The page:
However, recently my concept of Nirvana and Enlightenment has been challenged. 
Nirvana, I think more HAS to do with this "In  Indian religions , the Attainment of  nirvana  IS  Moksha , [note 1]  Liberation from Samsara , the Repeating cycle of birth, Life and death. "
Nirvana was about freeing yourself from the cycle of rebirth (in reincarnation), and it literally means "the extinguishment of the flame on a candle." This goes with the story that one flame can be transferred from candle to candle, but it is still the same flame.
Whereas, enlightenment is merely seeing life as it is, as Buddhists believe that Buddha was enlightened in this world. 
Reading online, someone posted the same question "Is Satori the same as Enlightenment?"
Here are some responses:
Satori ≠ Nibbana  "
Satori seems to BE USED to mean like dipping your toes into Enlightenment, a temporary burst of Insight into How things really Are That does not last long and Usually happens while Meditating. "
"No, Satori IS not  Complete  Enlightenment, it IS an a-ha Moment When the Practitioner finally Realizes "How things Are":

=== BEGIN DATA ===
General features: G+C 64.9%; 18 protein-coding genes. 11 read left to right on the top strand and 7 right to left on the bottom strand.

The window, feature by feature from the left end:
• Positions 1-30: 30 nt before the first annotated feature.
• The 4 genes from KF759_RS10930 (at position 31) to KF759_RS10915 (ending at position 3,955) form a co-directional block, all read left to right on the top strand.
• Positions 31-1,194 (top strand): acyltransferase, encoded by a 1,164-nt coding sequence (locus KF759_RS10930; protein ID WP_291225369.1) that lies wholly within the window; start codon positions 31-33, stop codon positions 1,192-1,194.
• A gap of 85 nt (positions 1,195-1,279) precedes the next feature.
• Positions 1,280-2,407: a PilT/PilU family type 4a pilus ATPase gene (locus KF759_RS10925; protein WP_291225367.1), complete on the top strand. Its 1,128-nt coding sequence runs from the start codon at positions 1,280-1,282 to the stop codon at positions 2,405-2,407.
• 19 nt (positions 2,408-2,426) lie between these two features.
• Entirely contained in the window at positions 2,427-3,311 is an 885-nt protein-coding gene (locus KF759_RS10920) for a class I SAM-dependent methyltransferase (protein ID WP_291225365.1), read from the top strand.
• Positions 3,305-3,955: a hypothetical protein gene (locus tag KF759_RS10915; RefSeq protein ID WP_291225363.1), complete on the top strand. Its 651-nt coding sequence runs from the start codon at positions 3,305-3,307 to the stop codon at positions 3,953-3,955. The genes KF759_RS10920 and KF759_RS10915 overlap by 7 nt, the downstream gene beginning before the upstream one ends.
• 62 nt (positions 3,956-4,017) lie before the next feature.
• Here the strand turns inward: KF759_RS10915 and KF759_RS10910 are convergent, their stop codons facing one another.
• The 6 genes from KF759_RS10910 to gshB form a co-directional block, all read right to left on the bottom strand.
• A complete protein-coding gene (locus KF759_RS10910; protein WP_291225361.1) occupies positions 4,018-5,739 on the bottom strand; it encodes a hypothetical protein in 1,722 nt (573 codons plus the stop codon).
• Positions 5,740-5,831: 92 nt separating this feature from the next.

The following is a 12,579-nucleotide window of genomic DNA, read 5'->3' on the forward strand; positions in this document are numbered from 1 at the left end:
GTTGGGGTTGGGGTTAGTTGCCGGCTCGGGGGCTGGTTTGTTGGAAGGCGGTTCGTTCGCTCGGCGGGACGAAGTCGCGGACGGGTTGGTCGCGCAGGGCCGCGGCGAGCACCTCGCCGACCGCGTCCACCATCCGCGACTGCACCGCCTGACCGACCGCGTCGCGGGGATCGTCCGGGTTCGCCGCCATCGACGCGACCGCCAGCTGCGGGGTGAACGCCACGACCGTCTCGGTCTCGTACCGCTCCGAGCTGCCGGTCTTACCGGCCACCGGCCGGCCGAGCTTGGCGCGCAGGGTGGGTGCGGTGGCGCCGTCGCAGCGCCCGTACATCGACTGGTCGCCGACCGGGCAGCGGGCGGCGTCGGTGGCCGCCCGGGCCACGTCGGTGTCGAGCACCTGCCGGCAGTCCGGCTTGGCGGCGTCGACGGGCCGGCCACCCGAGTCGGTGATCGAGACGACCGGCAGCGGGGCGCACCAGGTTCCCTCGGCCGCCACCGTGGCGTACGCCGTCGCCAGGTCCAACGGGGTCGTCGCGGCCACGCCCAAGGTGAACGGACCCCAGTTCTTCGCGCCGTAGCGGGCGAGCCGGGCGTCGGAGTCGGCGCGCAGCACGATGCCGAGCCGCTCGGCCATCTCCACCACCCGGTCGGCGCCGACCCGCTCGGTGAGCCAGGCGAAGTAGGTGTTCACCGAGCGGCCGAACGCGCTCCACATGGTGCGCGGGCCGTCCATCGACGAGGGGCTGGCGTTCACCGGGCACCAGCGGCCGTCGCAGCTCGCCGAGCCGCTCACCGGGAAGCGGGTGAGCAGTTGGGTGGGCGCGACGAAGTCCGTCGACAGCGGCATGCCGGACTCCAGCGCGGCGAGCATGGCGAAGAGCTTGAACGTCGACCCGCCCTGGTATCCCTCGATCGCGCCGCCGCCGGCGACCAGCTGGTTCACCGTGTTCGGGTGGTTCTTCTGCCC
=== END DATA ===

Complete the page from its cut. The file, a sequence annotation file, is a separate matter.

Seeing his own original nature, he discovers that the ground of this nature is innately free of defilement, and that he himself is originally endowed with the non-outflow wisdom-nature which is not a hair's breadth different from that of all the Buddhas.
. From this moment on, one's practice stops being guesswork or imitation and becomes informed by real understanding In Zen this is known as "sudden awakening, gradual cultivation":
Although he has awakened to the fact that his original nature is no different from that of the Buddhas, the beginningless habit-energies are extremely difficult to remove suddenly and so he must continue to cultivate while relying on this awakening. Through this gradual permeation, his endeavors reach completion. He constantly nurtures the sacred embryo, and after a long time he becomes a saint. Hence it is called gradual cultivation. This process can be compared to the maturation of a child. From the day of its birth, a baby is endowed with all the sense Organs just like everyone else, but its strength IS not Yet fully developed. It IS only after many months and years That it Will Become finally an adult. (from  Secrets on Cultivating the Mind  by Bojo Jinul)
Chogyam Trunpa also speaks about it:
Having received transmission and having had some kind of realization, you have to follow it up;.. You have to become liberated Some people think realization is liberation, but in our case, it is not When you realize something, you have to practice that realization, and then you are liberated So realization does not mean you are liberated;.. it means that you have just touched on the possibility of liberation Realization is like seeing the first rays of sunshine on the horizon - you know that the sun is in the sky.